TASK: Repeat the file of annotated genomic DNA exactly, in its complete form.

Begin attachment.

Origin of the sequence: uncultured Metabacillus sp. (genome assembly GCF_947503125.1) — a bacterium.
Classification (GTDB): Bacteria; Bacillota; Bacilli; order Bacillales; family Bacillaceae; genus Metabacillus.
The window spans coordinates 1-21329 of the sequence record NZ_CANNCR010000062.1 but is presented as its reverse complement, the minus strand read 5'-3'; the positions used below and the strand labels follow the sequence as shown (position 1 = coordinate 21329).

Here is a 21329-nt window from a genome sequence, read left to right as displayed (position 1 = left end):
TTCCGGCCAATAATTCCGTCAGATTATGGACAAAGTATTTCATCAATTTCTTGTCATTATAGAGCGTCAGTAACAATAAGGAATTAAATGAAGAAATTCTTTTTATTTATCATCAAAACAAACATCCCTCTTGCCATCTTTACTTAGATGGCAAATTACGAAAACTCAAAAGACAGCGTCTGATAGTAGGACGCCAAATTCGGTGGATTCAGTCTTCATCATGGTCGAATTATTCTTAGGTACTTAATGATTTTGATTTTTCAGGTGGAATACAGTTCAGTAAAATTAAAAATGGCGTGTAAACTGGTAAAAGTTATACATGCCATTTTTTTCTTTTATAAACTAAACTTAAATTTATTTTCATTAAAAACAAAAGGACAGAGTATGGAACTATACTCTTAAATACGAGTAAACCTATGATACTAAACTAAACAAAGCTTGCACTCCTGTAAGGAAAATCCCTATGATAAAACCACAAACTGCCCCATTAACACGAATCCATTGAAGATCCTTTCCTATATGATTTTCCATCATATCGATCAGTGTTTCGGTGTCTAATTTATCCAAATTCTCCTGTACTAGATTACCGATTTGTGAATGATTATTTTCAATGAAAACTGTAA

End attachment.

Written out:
Origin of the sequence: uncultured Metabacillus sp. (genome assembly GCF_947503125.1) — a bacterium.
Classification (GTDB): Bacteria; Bacillota; Bacilli; order Bacillales; family Bacillaceae; genus Metabacillus.
The window spans coordinates 1-21329 of the sequence record NZ_CANNCR010000062.1 but is presented as its reverse complement, the minus strand read 5'-3'; the positions used below and the strand labels follow the sequence as shown (position 1 = coordinate 21329).

Here is a 21329-nt window from a genome sequence, read left to right as displayed (position 1 = left end):
TTCCGGCCAATAATTCCGTCAGATTATGGACAAAGTATTTCATCAATTTCTTGTCATTATAGAGCGTCAGTAACAATAAGGAATTAAATGAAGAAATTCTTTTTATTTATCATCAAAACAAACATCCCTCTTGCCATCTTTACTTAGATGGCAAATTACGAAAACTCAAAAGACAGCGTCTGATAGTAGGACGCCAAATTCGGTGGATTCAGTCTTCATCATGGTCGAATTATTCTTAGGTACTTAATGATTTTGATTTTTCAGGTGGAATACAGTTCAGTAAAATTAAAAATGGCGTGTAAACTGGTAAAAGTTATACATGCCATTTTTTTCTTTTATAAACTAAACTTAAATTTATTTTCATTAAAAACAAAAGGACAGAGTATGGAACTATACTCTTAAATACGAGTAAACCTATGATACTAAACTAAACAAAGCTTGCACTCCTGTAAGGAAAATCCCTATGATAAAACCACAAACTGCCCCATTAACACGAATCCATTGAAGATCCTTTCCTATATGATTTTCCATCATATCGATCAGTGTTTCGGTGTCTAATTTATCCAAATTCTCCTGTACTAGATTACCGATTTGTGAATGATTATTTTCAATGAAAACTGTAA